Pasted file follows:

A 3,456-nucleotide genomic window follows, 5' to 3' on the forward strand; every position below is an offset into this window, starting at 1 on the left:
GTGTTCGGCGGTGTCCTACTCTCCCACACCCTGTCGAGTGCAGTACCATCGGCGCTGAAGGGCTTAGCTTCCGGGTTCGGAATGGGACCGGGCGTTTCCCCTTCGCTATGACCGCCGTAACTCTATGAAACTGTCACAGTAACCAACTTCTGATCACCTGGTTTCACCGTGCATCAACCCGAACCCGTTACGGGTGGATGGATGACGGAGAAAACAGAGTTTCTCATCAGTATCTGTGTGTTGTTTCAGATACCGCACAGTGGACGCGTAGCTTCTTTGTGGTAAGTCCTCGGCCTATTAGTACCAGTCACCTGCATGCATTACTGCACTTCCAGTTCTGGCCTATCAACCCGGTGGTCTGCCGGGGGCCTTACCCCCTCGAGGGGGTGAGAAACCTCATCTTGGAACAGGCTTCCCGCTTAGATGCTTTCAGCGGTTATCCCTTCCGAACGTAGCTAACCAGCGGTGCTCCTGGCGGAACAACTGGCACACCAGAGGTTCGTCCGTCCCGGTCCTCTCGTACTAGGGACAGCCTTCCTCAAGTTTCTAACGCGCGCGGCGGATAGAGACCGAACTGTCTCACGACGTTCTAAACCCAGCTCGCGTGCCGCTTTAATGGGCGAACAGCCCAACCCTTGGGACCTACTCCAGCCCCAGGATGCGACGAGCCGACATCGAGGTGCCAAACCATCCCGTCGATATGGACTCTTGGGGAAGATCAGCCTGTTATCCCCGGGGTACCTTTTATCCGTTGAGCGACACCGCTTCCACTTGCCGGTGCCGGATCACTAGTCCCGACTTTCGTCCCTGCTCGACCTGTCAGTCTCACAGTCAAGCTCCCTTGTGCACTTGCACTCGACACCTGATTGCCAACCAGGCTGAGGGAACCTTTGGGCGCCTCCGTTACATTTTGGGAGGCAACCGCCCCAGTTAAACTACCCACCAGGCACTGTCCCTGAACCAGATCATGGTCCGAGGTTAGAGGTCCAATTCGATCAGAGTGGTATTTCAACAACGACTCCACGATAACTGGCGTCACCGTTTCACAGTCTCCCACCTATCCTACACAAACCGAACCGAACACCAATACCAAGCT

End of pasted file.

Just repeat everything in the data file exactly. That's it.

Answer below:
A 3,456-nucleotide genomic window follows, 5' to 3' on the forward strand; every position below is an offset into this window, starting at 1 on the left:
GTGTTCGGCGGTGTCCTACTCTCCCACACCCTGTCGAGTGCAGTACCATCGGCGCTGAAGGGCTTAGCTTCCGGGTTCGGAATGGGACCGGGCGTTTCCCCTTCGCTATGACCGCCGTAACTCTATGAAACTGTCACAGTAACCAACTTCTGATCACCTGGTTTCACCGTGCATCAACCCGAACCCGTTACGGGTGGATGGATGACGGAGAAAACAGAGTTTCTCATCAGTATCTGTGTGTTGTTTCAGATACCGCACAGTGGACGCGTAGCTTCTTTGTGGTAAGTCCTCGGCCTATTAGTACCAGTCACCTGCATGCATTACTGCACTTCCAGTTCTGGCCTATCAACCCGGTGGTCTGCCGGGGGCCTTACCCCCTCGAGGGGGTGAGAAACCTCATCTTGGAACAGGCTTCCCGCTTAGATGCTTTCAGCGGTTATCCCTTCCGAACGTAGCTAACCAGCGGTGCTCCTGGCGGAACAACTGGCACACCAGAGGTTCGTCCGTCCCGGTCCTCTCGTACTAGGGACAGCCTTCCTCAAGTTTCTAACGCGCGCGGCGGATAGAGACCGAACTGTCTCACGACGTTCTAAACCCAGCTCGCGTGCCGCTTTAATGGGCGAACAGCCCAACCCTTGGGACCTACTCCAGCCCCAGGATGCGACGAGCCGACATCGAGGTGCCAAACCATCCCGTCGATATGGACTCTTGGGGAAGATCAGCCTGTTATCCCCGGGGTACCTTTTATCCGTTGAGCGACACCGCTTCCACTTGCCGGTGCCGGATCACTAGTCCCGACTTTCGTCCCTGCTCGACCTGTCAGTCTCACAGTCAAGCTCCCTTGTGCACTTGCACTCGACACCTGATTGCCAACCAGGCTGAGGGAACCTTTGGGCGCCTCCGTTACATTTTGGGAGGCAACCGCCCCAGTTAAACTACCCACCAGGCACTGTCCCTGAACCAGATCATGGTCCGAGGTTAGAGGTCCAATTCGATCAGAGTGGTATTTCAACAACGACTCCACGATAACTGGCGTCACCGTTTCACAGTCTCCCACCTATCCTACACAAACCGAACCGAACACCAATACCAAGCT